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It’s not quite the ceiling of the Sistine chapel, but an outside wall at Casey Jones Restaurant and Bar is the latest canvas for local artists, and a fundraiser for Hospice of Charles County to boot.

For a donation of $40 per square foot, people are invited to paint on an exterior wall of the restaurant that faces a parking lot.

“The idea is you paint something that inspires you and celebrates the joys of life,” said Lisa Bales, co-owner of the restaurant. Bales said she got the idea because several staff members at Casey Jones have had loved ones cared for by Hospice of Charles County. Also, she said she wants to help because the organization no longer will hold its primary fundraising event, the Festival of Trees.

Bales said 360 squares are available, and 40 have been painted so far. Among the painted squares is a red heart painted by Lisa Bales and a profile of a swimmer doing the butterfly stroke painted by her husband, Paul Bales, also co-owner of Casey Jones.

Lisa Bales said if every square is sold, the restaurant will raise $14,400 for the hospice. She said she hopes the “growing mural” will be finished by May.

“It’s been a really hot Christmas gift for people, so we’re pleased with that,” Lisa Bales said. She said she loves art and thinks that most people think of art as being confined to museums, but also it can be a form of expression.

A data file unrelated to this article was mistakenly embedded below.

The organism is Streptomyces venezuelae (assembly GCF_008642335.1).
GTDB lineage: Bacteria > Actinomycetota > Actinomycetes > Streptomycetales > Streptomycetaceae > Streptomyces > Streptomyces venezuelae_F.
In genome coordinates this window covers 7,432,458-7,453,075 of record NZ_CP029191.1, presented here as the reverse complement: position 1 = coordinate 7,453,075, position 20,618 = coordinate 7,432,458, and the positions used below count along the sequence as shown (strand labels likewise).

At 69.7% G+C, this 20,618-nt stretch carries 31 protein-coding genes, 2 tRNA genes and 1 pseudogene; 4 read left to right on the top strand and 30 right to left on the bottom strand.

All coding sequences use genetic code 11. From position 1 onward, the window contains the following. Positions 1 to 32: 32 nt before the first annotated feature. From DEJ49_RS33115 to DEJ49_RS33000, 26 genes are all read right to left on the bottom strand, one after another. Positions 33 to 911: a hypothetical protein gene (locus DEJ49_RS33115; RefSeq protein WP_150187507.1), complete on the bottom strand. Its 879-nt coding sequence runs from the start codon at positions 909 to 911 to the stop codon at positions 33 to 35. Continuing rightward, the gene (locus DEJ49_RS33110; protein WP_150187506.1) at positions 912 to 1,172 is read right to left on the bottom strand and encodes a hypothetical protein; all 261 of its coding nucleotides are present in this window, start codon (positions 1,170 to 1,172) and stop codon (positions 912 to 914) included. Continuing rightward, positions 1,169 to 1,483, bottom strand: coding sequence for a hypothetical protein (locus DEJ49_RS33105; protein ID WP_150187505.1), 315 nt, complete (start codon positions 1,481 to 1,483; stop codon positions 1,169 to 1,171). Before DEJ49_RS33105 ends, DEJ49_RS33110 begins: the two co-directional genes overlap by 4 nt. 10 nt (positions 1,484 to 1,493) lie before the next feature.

Paul and Lisa Bales have seen the work and commitment of hospice staff firsthand. Lisa Bales said her husband’s father was in hospice almost four years ago, and she is in awe of the caretakers.

“We wanted to do something that celebrated life and those who help with end-of-life care,” Lisa Bales said. When she started thinking of what the restaurant staff could do to give back to Hospice staff, she thought of the empty 30-by-15-foot wall at the restaurant.

Nancy Bowling, president and CEO of Hospice of Charles County, said the organization’s board of directors was taken aback and impressed when presented with the mural idea at Casey Jones. All 16 board members donated to purchase 16 squares. Bowling said she is not sure what will be painted in the 16 squares, but she is interested to see what everyone paints on the wall.

“I think the thing I like the best about it is it’s permanent,” Bowling said of the mural, adding that the staff at the hospice is thankful for the community’s support, which makes it possible for the hospice to do what it does.

The Festival of Trees was an annual event held the weekebnd after Thanksgiving in November and included a series of events.

The last festival was held in 2012, Bowling said, adding that declining numbers in recent years for the festival, which began 25 years ago, encouraged the hospice to stop holding the festival.

Bowling said that the hospice wanted the festival “to go out on a good note.” Friends of Hospice, which organized the event, is looking at other fundraising options, and in the meantime the hospice has the fundraiser at Casey Jones.

“We see ourselves as an integral part of the community,” Bowling said.